Skip to main content
12 Mar 2019
12 Mar 2019
Appeal Status

Commissioner wins tax avoidance case against Cullen Group Limited in the amount of $51.5m plus interest and penalties

This matter concerned Cullen Group Limited’s challenge to the Commissioner of Inland Revenue’s assessment that CGL avoided $59.5 million of non-resident withholding tax.

Cullen Group Limited v The Commissioner of Inland Revenue [2019] NZHC 404
Legal terms
Tax avoidance, Arrangement, Interest deductions, AIL, NRWT, Reconstruction, Time bar

Income Tax Act 2004, ss BG 1, GB 1, NG 1, NG 5, NG 6, OB 1 & OD 7
Tax Administration Act 1994, s 108
Stamp and Cheque Duties Act 1971, ss 86G, 86H, 86I and 86J


This matter concerned Cullen Group Limited's ("CGL") challenge to the Commissioner of Inland Revenue's ("the Commissioner") assessment that CGL avoided $59.5 million of non-resident withholding tax ("NRWT"). CGL had paid $8 million in approved issuer levy ("AIL"), leaving a shortfall of $51.5 million. CGL argued that the arrangement involved the restructuring of Mr Eric Watson's affairs in order to achieve certainty about his change of tax residency from New Zealand to the United Kingdom and to plan for application of the United Kingdom's laws governing remittance of foreign-sourced income. In finding for the Commissioner, the Court did not consider the arrangement was within the contemplation and purpose of Parliament in enacting the AIL regime. It had a more than merely incidental purpose or effect of altering the incidence of tax and was a tax avoidance arrangement which was void against the Commissioner.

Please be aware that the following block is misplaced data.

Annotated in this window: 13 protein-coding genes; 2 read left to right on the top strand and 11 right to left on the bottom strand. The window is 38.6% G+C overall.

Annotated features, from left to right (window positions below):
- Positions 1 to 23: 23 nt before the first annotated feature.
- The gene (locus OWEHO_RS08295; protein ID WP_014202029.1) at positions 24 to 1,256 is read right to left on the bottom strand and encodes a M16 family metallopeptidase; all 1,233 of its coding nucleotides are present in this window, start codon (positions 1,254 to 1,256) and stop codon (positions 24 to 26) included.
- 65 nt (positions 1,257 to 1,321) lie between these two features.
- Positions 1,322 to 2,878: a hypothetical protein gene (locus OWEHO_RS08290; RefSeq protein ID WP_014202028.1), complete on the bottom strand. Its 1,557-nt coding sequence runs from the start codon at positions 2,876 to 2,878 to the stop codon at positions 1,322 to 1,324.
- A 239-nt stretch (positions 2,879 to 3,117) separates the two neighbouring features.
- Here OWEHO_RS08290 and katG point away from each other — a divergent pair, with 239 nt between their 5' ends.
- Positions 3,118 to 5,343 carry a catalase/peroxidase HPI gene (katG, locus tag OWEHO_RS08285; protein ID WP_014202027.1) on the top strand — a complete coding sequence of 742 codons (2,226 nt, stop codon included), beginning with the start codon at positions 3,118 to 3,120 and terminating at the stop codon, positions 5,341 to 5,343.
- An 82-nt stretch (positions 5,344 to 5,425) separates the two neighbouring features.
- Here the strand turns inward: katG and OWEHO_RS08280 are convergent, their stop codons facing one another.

This decision reaffirms the law on tax avoidance as set out in the Supreme Court's decision in Ben Nevis Forestry Ventures Ltd v Commissioner of Inland Revenue [2008] NZSC 115, [2009] 2 NZLR 289("Ben Nevis").It further reconciles the minority and majority decisions in Ben Nevis regarding the interplay between the use of specific tax provisions and, for the general anti-avoidance rule in s BG 1 of the Income Tax Act 2007 ("the ITA"), Parliament's contemplation of how those provisions should be used.


Mr Watson moved from New Zealand to the United Kingdom in 2002.  He was concerned to ensure his "permanent place of abode" for tax purposes changed from New Zealand to the United Kingdom.   

On 13 November 2002, Mr Watson restructured his ownership of Cullen Investments Ltd ("CIL"). The key steps were:

  • Mr Watson sold his shares in CIL to CGL, at a rounded value of $193m, being $291m less his previous shareholder advances of $98m.  The purchase price of $291m was accepted as at market value.
  • CGL's purchase of the shares was funded by a vendor loan from Mr Watson of $193m (Loan A).  Mr Watson also lent CGL $98m (Loan B) which CGL on-lent to CIL so that CIL could repay Mr Watson's shareholder advances.